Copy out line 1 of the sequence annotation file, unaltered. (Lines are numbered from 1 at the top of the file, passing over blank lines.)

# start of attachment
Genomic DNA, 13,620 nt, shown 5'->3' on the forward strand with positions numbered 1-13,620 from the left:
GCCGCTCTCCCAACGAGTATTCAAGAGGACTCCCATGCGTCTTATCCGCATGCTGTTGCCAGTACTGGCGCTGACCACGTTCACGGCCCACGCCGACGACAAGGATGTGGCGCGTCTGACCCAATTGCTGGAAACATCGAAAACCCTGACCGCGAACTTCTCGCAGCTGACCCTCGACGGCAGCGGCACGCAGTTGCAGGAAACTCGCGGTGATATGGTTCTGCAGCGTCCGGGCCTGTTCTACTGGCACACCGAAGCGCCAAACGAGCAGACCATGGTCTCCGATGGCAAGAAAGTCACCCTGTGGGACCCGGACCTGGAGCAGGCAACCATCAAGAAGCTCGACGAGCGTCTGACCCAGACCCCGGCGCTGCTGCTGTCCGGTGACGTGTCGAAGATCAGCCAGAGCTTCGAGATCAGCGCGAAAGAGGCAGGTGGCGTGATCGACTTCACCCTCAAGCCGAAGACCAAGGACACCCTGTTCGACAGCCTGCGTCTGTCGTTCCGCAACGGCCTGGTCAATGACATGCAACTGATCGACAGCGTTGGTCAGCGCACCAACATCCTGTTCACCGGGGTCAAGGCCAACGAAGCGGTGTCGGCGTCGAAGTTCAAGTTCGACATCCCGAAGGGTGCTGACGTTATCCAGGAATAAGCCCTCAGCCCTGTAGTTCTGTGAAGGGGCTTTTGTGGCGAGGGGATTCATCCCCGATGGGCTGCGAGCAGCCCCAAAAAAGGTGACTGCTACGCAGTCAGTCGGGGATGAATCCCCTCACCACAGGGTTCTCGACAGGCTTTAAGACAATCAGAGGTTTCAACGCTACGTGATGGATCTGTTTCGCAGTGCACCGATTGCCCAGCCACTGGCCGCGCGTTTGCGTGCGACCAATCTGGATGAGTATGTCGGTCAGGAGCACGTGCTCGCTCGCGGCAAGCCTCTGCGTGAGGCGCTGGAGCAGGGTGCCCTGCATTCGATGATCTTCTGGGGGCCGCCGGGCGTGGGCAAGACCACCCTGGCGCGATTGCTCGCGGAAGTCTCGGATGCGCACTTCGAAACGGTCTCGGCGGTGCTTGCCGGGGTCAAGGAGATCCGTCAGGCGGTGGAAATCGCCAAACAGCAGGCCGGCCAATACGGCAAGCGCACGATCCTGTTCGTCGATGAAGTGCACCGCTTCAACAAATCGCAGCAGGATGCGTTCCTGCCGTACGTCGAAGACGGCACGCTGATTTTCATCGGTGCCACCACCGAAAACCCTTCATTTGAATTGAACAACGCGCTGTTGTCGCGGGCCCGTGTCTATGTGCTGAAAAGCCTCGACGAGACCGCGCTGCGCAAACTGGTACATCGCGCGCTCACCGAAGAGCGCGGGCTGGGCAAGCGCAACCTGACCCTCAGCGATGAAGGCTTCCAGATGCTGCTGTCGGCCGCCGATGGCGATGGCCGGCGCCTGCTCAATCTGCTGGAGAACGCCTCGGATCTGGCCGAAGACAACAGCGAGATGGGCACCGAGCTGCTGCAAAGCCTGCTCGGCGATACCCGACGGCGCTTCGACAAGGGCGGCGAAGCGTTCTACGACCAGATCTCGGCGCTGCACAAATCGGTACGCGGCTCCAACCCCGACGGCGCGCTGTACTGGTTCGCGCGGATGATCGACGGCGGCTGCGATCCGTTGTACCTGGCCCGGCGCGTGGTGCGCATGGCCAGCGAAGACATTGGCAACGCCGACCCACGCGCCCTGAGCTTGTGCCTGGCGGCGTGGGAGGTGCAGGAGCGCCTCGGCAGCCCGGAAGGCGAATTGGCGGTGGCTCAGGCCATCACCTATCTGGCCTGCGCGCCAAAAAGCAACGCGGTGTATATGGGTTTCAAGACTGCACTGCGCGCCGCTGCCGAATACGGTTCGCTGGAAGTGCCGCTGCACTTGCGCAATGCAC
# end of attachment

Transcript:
Genomic DNA, 13,620 nt, shown 5'->3' on the forward strand with positions numbered 1-13,620 from the left: